Artwork dating from around 750 to 400 BC often details scenes of music being played at social occasions, such as parties and funerals. The ancient instruments are known to cover three instrumental families—stings, wind, and percussion—with the most common instruments being the lyre (a string instrument that looks like a small harp) and the guitar-like zither. However, more than 2,000 years later, we’ve only just recently been able to learn exactly how they would have sounded. Thanks to newly discovered ancient documents, a group of scholars have figured out how to recreate precise renditions of ancient Greek music. Armand D'Angour, a musician and classics tutor at Oxford University, explains:

“The [ancient Greek] instruments are known from descriptions, paintings and archaeological remains, which allow us to establish the timbres and range of pitches they produced. And now, new revelations about ancient Greek music have emerged from a few dozen ancient documents inscribed with a vocal notation devised around 450 BC, consisting of alphabetic letters and signs placed above the vowels of the Greek words.”

After some decoding, David Creese, one of D'Angour's colleagues from the University of Newcastle, was able to play and record the oldest surviving complete musical composition—titled Seikilos—an epitaph that was inscribed on an ancient, 2,000-year-old marble column. Listen as Creese sings and plays the notes on his handmade zither-like instrument—an “eight-string canon.”
The Washington Post published a very interesting article about Mary Beard yesterday. For those of you unfamiliar with Beard or her impressive body of work, she is an English scholar and classicist. Beard is Professor of Classics at the University of Cambridge, a fellow of Newnham College, and Royal Academy of Arts Professor of Ancient Literature. She is also the Classics editor of The Times Literary Supplement. In short: she knows her stuff. As the post reports: a new book by Beard links Hellenic mythology to modern (Twitter) trolls, arguing both have a problem with women who speak up.

(Alastair Grant/Associated Press)

The Cambridge University classics professor had been pondering the influence of the ancient world on modern political and public life when she came across mugs and T-shirts bearing an image from Greek mythology: the hero Perseus holding the bloody head of the snake-haired monster Medusa. In this version, Perseus had Donald Trump’s face and the monster bore Clinton’s.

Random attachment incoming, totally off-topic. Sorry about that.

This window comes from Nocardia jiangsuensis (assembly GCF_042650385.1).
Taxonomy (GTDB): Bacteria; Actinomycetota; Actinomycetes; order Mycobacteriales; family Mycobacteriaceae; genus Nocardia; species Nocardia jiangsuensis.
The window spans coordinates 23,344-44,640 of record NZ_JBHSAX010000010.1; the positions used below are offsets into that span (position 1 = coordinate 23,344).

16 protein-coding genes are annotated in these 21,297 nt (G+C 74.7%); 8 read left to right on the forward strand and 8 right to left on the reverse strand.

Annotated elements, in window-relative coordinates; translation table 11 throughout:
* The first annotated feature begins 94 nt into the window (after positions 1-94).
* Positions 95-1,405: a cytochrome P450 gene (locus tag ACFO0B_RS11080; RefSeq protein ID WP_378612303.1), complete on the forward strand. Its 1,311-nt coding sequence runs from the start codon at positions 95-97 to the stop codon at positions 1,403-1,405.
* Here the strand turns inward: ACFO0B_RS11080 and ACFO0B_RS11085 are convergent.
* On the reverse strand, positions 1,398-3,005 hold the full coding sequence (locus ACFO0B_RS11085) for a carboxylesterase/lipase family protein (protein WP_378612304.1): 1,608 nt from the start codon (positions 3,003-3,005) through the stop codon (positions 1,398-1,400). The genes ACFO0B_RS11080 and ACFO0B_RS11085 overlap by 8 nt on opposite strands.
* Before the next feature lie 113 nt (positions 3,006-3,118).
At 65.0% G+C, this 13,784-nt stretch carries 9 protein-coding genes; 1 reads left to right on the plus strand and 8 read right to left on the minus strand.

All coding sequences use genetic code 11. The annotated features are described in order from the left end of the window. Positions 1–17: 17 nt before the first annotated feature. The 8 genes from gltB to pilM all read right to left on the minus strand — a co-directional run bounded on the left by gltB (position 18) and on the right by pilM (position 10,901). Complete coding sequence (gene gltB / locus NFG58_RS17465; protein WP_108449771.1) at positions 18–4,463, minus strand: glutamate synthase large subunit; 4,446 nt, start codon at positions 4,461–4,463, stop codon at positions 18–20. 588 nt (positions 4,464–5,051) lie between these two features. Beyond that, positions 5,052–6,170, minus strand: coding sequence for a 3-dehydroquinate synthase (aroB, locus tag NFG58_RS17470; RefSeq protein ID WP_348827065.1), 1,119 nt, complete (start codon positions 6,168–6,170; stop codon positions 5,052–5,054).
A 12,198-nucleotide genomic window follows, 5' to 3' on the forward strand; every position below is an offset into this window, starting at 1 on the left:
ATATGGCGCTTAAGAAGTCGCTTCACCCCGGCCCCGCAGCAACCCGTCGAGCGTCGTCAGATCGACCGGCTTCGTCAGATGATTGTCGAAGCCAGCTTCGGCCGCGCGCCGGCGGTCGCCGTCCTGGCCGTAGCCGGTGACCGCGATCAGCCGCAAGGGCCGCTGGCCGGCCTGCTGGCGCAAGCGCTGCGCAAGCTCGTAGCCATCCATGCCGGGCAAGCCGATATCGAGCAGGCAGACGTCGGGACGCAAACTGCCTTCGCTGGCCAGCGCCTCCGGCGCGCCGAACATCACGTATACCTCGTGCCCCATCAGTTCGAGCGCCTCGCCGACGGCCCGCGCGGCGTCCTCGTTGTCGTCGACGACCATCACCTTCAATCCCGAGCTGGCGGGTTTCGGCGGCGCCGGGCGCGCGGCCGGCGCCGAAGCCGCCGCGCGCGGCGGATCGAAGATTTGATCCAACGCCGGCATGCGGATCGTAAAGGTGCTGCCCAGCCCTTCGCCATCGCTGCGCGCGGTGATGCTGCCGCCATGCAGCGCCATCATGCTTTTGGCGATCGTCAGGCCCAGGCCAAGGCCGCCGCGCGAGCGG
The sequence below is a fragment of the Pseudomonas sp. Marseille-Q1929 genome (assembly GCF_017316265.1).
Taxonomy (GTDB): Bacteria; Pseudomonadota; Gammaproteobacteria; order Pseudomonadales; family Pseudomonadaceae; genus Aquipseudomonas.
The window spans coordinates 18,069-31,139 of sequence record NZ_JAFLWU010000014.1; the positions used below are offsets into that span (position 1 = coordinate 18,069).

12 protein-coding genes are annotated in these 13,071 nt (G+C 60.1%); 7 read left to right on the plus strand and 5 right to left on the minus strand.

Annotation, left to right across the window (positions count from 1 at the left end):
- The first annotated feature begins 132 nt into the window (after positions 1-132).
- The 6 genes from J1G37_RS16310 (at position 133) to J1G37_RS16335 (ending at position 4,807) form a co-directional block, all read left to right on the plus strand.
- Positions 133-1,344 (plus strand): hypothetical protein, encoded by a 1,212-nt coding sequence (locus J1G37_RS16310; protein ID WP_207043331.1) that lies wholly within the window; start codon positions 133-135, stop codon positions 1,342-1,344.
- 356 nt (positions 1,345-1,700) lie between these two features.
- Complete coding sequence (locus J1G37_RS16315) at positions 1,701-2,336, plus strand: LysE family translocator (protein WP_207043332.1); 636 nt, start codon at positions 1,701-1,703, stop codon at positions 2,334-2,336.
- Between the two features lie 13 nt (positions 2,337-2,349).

Beard was shocked both by the brutality of the image and “the domesticity of it. ... The idea that you’d be sitting at your breakfast table and you’d have a mug with Hillary Clinton being beheaded on it.”

Beard asks how that ancient image ended up in a modern political campaign in “Women and Power ,” a short but punchy book published Tuesday in the U.S. by Liveright. The book explores the way images and ideas from ancient Greece and Rome have burrowed the way into the Western collective consciousness — and how many of them are about keeping women in their place.

“When it comes to silencing women, Western culture has had thousands of years of practice”

The book begins with one of the first works of Western literature, citing a scene in Homer’s 3,000-year-old “Odyssey,” in which Telemachus tells his mother Penelope to get back to her weaving because “speech will be the business of men.”

Beard argues that modern ideas about public speaking are still shaped by its definition as a male thing. In the book’s second half she explores how power, more widely, came to be defined as something wielded by men.

As well as Clinton, female politicians including Angela Merkel and Theresa May have been caricatured as the serpent-haired Gorgon. Beard argues that such images draw little criticism. In contrast, when comedian Kathy Griffin posed with a fake severed Trump head, it prompted an outcry that saw her fired by CNN. In an echo of the ancient image, online abuse aimed at prominent women often includes threats to rip out tongues or cut off heads.

“(It’s) the idea of cutting off, not just the brain and the beauty but the speaking organ of a woman.”

You can read the rest of the article here.

I think she has a point. As a feminist and a woman, of course I think she has a point. I have experienced it, I have seen it happen to others. Ancient Hellas was a patriarchal society, and we live in a patriarchal society to this day. There has been a shift toward more equality, and we continue to shift toward more equality, but we're not there yet.  I'll be getting Beard's book as a first step toward that future.
The Department of Antiquities, Republic of Cyprus, has announced the completion of the 2017 season of archaeological excavations at the Bronze Age settlement of Kisonerga-Skalia near Paphos, conducted by a University of Manchester mission, under the direction of Dr Lindy Crewe (Director, Cyprus American Archaeological Research Institute). The site exhibits a long Bronze Age sequence, and earlier Late Chalcolithic occupation, beginning before 2,500 BC until abandonment around 1600 BC.


The aims of the season were to continue to expose the latest phases of occupation preserved at the site. In the north of the area under excavation, the preserved occupation dates to the Chalcolithic period. Here an interesting area of Chalcolithic pit graves was revealed.